Surveillance Tech Is Wrongly Accusing Disabled Students of Cheating on Tests

Modern college students are often faced with stressful situations, such as managing massive debt and dealing with the global pandemic. To make matters worse there is a growing narrative about cheating in higher education. This narrative has widened the divide between faculty and students, inspired stricter policies and created additional challenges for today’s students.

Cheating is not an excuse, but it should always be dealt with. Many college administrators and faculty across the country believe that cheating is increasing in popularity. They are taking a more severe approach to policing the issue.

For example, University of AlabamaCheating is broadly defined by students who use unauthorized materials, study tools, or computer-related information without the approval of their instructor. Depending on the professor’s definition, this could include the use of online study resources such as Quizlet or YouTube. The consequences for using these tools include suspensions. The policies on academic misconduct are vague and students are discouraged to use online resources to assist them in studying, even if they need additional support.

The University of Alabama isn’t the only one. Although academic institutions have had honor code for decades, the fear surrounding the pandemic when colleges moved away from traditional classrooms to virtual learning, and increased testing, was not new. academic dishonestyOnline education has grown in popularity, and academic institutions started to implement it. stricter policies.

James Orr, however, is a board Member of the International Center for Academic Integrity told NPR, “Just because there’s an increase in reports of academic misconduct doesn’t mean that there’s more cheating occurring. In the online environment, I think that faculty across the country are more vigilant in looking for academic misconduct.”

Unfortunately, this hasn’t stopped colleges across the country from enacting harsher policies. These policies do not recognize the fact that millions of students rely on online study resources, study aids, and third-party materials. Employers value employees who can find and use outside resources after graduation. However, this new wave is limiting the use of supplemental study tools and forcing students to choose between falling behind and facing serious consequences.

Higher education should strive to create a learning environment that is conducive to learning. It is harmful to students and faculty to pit them against each other while limiting the resources they can use. It begs the question: Why are cheating disputes so common in higher education? And who is benefiting from them?

The global online exam-proctoring market is one industry that has seen tremendous growth. This sector was valued at nearly $355 million in 2019. It is expected to grow to almost $455 million by 2020. $1.2 billionBy 2027. This growth is at least partially due to growing demand from students for cheating.

It’s not surprising that these proctoring companies benefit from the public, especially faculty members, believing that cheating is widespread. After all, the bigger this issue appears, the greater the need for these proctoring companies’ often invasive services. These services include programs that monitor student computers and chat logs, and artificial intelligence technologies that detect and analyze the keywords spoken by students.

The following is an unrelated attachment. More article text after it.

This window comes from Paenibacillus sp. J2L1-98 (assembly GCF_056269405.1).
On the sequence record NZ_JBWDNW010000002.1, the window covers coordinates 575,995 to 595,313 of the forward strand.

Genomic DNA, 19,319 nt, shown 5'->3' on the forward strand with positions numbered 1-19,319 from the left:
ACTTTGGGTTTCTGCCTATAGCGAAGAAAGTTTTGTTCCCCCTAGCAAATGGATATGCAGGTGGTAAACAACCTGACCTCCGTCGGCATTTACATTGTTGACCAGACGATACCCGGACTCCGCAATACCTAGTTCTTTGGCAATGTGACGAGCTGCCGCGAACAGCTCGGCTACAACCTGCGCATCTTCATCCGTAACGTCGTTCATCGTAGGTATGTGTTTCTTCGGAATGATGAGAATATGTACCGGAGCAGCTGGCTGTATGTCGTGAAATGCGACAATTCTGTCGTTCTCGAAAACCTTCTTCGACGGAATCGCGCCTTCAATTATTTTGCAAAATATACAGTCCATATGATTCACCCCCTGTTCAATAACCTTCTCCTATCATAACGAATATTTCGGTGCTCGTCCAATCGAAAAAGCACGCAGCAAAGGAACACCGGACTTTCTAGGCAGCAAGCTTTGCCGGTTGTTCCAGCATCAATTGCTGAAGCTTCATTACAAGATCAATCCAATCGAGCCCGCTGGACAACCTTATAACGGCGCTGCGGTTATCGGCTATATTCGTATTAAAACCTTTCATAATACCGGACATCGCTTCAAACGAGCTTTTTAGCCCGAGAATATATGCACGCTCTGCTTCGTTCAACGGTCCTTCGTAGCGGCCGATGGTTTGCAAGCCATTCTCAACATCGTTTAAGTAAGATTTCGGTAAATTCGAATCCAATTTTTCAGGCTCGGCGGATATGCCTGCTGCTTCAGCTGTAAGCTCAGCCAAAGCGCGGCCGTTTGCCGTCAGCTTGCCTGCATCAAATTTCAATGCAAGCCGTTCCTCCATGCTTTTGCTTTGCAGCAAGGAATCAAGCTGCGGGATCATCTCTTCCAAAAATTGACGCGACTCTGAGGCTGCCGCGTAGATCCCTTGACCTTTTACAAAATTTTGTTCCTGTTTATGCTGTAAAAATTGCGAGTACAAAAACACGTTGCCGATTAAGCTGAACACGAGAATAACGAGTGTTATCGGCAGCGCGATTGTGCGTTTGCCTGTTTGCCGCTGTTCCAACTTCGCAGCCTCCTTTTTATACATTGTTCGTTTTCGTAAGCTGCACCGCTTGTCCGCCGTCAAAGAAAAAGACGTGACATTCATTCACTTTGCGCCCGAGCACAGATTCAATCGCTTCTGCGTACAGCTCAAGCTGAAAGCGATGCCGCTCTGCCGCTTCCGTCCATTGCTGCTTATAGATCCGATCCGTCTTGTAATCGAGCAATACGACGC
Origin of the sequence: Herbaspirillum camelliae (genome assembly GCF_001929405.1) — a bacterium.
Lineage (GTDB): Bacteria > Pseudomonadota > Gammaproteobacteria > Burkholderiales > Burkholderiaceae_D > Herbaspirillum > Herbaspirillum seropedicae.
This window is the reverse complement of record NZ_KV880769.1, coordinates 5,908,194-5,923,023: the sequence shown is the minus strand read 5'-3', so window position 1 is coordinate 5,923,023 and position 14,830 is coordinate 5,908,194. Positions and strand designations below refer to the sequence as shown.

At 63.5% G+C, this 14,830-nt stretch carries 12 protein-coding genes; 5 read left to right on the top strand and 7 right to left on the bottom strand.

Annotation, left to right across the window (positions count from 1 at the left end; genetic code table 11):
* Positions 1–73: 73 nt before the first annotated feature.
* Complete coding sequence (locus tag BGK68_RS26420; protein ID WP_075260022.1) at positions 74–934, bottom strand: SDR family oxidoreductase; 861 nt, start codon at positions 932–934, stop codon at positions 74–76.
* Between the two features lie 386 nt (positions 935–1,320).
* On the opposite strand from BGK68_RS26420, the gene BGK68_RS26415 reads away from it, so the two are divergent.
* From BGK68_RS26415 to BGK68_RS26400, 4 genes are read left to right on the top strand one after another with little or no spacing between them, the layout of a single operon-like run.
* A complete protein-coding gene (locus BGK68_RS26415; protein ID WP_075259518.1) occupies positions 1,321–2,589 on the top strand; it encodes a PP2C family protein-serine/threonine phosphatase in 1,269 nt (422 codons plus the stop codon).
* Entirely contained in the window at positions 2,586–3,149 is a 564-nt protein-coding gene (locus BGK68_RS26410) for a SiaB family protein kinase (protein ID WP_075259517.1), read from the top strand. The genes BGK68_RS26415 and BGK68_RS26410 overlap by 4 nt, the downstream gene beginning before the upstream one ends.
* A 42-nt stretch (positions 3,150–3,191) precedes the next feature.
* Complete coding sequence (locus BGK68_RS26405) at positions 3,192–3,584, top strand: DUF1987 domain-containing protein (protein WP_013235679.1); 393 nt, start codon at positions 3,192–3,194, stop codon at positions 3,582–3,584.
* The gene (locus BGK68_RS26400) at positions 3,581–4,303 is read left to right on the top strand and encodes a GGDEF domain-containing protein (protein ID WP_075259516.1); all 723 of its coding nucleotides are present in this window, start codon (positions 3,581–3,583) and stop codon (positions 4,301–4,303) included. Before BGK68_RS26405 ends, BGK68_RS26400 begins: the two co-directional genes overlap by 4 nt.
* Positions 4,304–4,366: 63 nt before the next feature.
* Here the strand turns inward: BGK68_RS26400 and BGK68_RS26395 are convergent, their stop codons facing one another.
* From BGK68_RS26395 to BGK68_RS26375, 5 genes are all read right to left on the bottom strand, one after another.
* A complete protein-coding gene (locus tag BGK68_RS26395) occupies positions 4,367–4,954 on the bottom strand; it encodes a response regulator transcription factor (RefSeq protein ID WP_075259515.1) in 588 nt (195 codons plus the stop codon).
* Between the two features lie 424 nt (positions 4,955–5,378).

These programs are not designed to allow for nuance. Some students felt that they discriminated against them by using proctoring tools. unfairly requireTest takers need a reliable computer, a fast internet connection, and a quiet space to test. Underprivileged students who lack access to these resources are put in a difficult situation because the software can’t grant accommodations for their unique circumstances.

This isn’t the only way proctoring services discriminate or worsen the experience of students already disenfranchised. Students at Miami University in Ohio found that their school’s service, Proctorio, would often accuse students with ADHD of cheating. Proctorio, which is designed to track a student’s gaze and flag students who look away from their screens as suspicious, flagged students with ADHD symptoms as potential cheaters.

Not only that, the facial recognition technology used by many proctoring services registers a preference for lighter skin, which sometimes forces students with darker skin to “shine a light on their faces to be seen,” according to Shea Swauger, a librarian and doctoral student at the University of Colorado. This is just one of many reasons students choose that university. started a petitionProctoring services should be banned.

However, faculty began to believe that cheating is common and proctoring services became more popular, often to the disadvantage of the very students universities are supposed educating.

College students already face many difficulties. They shouldn’t have a hostile learning environment or fear of being reprimanded for using the available tools.

Faculty and students should have mutual respect and trust in order to make higher education work. Academic institutions must take a step back and reassess their current environment to restore respect and trust. Students should always be their first priority.